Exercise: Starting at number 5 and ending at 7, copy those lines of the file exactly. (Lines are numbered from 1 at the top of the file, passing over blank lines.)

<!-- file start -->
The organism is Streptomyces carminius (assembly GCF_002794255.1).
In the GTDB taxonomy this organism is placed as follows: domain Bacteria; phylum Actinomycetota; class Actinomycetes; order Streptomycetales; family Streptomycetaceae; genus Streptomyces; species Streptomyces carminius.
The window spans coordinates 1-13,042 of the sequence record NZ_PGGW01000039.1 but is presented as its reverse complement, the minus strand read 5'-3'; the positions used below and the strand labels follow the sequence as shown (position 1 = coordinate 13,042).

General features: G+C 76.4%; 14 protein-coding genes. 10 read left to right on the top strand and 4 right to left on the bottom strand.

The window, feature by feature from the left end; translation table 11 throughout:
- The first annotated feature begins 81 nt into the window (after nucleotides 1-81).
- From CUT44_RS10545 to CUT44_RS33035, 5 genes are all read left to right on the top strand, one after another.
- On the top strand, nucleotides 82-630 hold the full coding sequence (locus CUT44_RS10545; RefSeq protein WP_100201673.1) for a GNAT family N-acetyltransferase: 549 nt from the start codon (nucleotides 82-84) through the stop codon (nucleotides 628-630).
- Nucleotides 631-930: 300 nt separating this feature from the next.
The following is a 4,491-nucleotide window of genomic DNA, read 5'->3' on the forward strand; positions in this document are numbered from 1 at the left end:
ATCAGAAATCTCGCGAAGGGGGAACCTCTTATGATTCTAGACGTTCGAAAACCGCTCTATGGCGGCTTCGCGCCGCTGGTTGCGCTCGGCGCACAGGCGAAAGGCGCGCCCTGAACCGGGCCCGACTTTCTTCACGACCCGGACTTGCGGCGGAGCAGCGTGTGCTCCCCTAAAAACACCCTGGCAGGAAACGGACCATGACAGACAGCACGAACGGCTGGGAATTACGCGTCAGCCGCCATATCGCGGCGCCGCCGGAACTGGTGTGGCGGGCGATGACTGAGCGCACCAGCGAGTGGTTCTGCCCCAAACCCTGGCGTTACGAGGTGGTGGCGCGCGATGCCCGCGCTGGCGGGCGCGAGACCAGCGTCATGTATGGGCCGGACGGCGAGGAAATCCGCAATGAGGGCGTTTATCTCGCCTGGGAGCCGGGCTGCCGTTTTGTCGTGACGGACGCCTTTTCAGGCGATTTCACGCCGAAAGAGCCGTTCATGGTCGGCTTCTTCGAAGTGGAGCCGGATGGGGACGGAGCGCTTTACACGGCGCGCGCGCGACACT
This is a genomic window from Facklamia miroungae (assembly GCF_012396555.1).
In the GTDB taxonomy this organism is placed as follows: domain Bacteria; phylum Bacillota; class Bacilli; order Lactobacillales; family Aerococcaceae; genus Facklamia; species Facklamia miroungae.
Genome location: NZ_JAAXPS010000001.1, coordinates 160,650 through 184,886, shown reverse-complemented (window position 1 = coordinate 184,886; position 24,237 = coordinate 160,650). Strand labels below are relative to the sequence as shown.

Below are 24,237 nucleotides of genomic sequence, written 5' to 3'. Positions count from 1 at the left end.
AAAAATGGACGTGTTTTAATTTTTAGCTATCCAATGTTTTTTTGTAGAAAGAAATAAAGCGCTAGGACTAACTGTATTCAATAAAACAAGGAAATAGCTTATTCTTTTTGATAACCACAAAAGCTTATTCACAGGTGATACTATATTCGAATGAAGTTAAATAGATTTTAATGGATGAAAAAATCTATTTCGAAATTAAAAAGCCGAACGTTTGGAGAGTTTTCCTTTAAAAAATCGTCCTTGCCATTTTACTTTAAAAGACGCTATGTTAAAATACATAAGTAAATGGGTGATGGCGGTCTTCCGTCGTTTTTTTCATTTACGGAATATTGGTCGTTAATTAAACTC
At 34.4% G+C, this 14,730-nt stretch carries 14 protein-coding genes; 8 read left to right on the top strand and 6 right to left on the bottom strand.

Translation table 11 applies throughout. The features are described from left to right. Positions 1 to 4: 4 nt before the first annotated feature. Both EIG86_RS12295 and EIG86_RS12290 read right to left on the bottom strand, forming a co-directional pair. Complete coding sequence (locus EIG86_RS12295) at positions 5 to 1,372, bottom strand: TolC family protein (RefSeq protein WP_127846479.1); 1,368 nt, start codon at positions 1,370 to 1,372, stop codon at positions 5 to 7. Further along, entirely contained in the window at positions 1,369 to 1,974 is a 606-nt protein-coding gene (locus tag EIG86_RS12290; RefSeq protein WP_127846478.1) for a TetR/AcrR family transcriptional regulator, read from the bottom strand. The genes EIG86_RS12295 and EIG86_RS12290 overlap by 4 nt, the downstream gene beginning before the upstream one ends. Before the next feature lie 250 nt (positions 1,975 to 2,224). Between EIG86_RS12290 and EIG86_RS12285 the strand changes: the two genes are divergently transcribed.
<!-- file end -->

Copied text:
The window, feature by feature from the left end; translation table 11 throughout:
- The first annotated feature begins 81 nt into the window (after nucleotides 1-81).
- From CUT44_RS10545 to CUT44_RS33035, 5 genes are all read left to right on the top strand, one after another.